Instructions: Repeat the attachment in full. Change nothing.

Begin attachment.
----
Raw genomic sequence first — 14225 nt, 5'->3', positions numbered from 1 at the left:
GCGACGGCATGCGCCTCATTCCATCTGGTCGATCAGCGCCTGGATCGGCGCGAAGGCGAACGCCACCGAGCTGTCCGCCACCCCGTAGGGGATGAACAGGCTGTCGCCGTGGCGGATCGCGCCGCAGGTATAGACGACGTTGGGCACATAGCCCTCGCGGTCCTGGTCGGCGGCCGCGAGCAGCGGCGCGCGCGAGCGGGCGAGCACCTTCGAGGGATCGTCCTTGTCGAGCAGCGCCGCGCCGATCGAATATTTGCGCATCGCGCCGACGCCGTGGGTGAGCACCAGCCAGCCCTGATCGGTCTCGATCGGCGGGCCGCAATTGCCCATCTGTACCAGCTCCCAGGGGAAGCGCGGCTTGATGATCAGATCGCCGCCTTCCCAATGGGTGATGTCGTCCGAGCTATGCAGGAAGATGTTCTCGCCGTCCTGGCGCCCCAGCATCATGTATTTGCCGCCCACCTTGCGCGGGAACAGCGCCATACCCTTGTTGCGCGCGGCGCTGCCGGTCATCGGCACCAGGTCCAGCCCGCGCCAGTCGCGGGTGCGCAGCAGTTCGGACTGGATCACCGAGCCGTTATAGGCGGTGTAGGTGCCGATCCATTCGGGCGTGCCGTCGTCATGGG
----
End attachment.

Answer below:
Raw genomic sequence first — 14225 nt, 5'->3', positions numbered from 1 at the left:
GCGACGGCATGCGCCTCATTCCATCTGGTCGATCAGCGCCTGGATCGGCGCGAAGGCGAACGCCACCGAGCTGTCCGCCACCCCGTAGGGGATGAACAGGCTGTCGCCGTGGCGGATCGCGCCGCAGGTATAGACGACGTTGGGCACATAGCCCTCGCGGTCCTGGTCGGCGGCCGCGAGCAGCGGCGCGCGCGAGCGGGCGAGCACCTTCGAGGGATCGTCCTTGTCGAGCAGCGCCGCGCCGATCGAATATTTGCGCATCGCGCCGACGCCGTGGGTGAGCACCAGCCAGCCCTGATCGGTCTCGATCGGCGGGCCGCAATTGCCCATCTGTACCAGCTCCCAGGGGAAGCGCGGCTTGATGATCAGATCGCCGCCTTCCCAATGGGTGATGTCGTCCGAGCTATGCAGGAAGATGTTCTCGCCGTCCTGGCGCCCCAGCATCATGTATTTGCCGCCCACCTTGCGCGGGAACAGCGCCATACCCTTGTTGCGCGCGGCGCTGCCGGTCATCGGCACCAGGTCCAGCCCGCGCCAGTCGCGGGTGCGCAGCAGTTCGGACTGGATCACCGAGCCGTTATAGGCGGTGTAGGTGCCGATCCATTCGGGCGTGCCGTCGTCATGGG